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Journal Issue: Caring for Infants and Toddlers Volume 11 Number 1 Spring/Summer 2001

Child Care and Our Youngest Children
Deborah A. Phillips Gina Adams

Summary

Studies of child development confirm that experiences with people mold an infant's mind and personality. Caregiving is, therefore, central to development, whether the caregiver is a parent, a grandmother, or a teacher in a child care center. This article uses data from new, national studies of families to examine the state of child care for infants and toddlers. The story it tells is complex, as the authors outline the overlapping impacts that diverse child care settings and home situations have on children.

 

  • Early exposure to child care can foster children's learning and enhance their lives, or it can leave them at risk for troubled relationships. The outcome that results depends largely on the quality of the child care setting.
  • Responsive caregivers who surround children with language, warmth, and chances to learn are the key to good outcomes. Other quality attributes (like training and staff-to-child ratios) matter because they foster positive caregiving.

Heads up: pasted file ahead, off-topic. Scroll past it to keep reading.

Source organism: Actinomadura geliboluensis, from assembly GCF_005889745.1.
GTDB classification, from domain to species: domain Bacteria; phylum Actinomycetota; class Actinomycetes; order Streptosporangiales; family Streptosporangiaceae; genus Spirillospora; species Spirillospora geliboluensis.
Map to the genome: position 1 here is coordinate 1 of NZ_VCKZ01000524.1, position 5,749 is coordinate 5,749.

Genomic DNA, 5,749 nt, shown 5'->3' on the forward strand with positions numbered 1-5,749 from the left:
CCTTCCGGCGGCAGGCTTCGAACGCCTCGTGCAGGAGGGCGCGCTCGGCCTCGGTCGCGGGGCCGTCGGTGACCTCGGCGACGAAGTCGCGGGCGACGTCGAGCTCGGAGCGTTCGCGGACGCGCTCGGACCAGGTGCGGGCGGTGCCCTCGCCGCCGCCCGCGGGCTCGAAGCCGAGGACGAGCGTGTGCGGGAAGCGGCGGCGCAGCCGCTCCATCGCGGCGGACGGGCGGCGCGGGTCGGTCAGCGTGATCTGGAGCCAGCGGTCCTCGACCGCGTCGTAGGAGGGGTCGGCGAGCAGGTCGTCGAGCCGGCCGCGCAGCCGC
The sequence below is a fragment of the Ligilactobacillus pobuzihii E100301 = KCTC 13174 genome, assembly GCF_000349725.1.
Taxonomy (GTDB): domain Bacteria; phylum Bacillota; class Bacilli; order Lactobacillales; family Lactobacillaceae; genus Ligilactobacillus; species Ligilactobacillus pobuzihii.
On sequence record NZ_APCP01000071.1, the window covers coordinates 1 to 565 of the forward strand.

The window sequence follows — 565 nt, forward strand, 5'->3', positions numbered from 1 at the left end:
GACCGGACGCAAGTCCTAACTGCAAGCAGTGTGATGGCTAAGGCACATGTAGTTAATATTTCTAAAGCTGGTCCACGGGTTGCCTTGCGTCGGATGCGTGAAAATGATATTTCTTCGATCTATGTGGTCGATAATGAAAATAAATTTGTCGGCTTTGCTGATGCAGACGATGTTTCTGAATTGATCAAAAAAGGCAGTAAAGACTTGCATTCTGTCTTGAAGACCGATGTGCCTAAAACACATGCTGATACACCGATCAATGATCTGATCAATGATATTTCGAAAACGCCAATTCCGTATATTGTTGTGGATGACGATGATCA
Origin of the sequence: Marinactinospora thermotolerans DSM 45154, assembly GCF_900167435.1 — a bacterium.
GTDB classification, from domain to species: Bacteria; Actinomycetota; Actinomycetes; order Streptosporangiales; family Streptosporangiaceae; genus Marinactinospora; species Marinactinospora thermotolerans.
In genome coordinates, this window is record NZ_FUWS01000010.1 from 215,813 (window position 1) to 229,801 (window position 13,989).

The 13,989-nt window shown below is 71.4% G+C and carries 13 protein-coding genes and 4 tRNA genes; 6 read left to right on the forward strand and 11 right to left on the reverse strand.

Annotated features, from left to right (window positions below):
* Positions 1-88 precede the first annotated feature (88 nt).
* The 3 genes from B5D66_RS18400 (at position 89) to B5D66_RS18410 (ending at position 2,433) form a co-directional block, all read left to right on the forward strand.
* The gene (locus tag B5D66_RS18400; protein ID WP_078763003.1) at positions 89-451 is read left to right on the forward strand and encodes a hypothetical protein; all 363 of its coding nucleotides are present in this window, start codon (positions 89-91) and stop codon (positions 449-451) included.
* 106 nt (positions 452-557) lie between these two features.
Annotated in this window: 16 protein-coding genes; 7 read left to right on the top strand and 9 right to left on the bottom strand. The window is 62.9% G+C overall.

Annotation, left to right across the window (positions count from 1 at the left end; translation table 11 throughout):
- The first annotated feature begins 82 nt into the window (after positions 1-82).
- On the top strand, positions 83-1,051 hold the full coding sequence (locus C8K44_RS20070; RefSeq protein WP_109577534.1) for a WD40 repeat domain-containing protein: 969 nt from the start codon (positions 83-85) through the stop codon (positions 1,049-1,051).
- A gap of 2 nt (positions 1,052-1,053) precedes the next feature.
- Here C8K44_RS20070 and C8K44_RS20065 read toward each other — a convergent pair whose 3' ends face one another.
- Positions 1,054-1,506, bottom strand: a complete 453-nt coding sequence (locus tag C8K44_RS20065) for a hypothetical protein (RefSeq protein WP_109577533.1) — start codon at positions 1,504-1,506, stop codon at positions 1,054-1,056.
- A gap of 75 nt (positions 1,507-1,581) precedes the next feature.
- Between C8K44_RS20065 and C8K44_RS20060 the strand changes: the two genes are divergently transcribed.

• Diversity and variability are hallmarks of the American child care supply. Both "wonderful and woeful" care can be found in all types of child care but, overall, settings where quality is compromised are distressingly common.
  • Children whose families are not buoyed by good incomes or government supports are the group most often exposed to poor-quality care.

Given this balanced but troubling look at the status of child care for infants and toddlers, the authors conclude that there is a mismatch between the rhetoric of parental choice and the realities facing parents of young children in the United States. They call on communities, businesses, foundations, and government to play a larger role in helping parents secure good care for their infants and toddlers.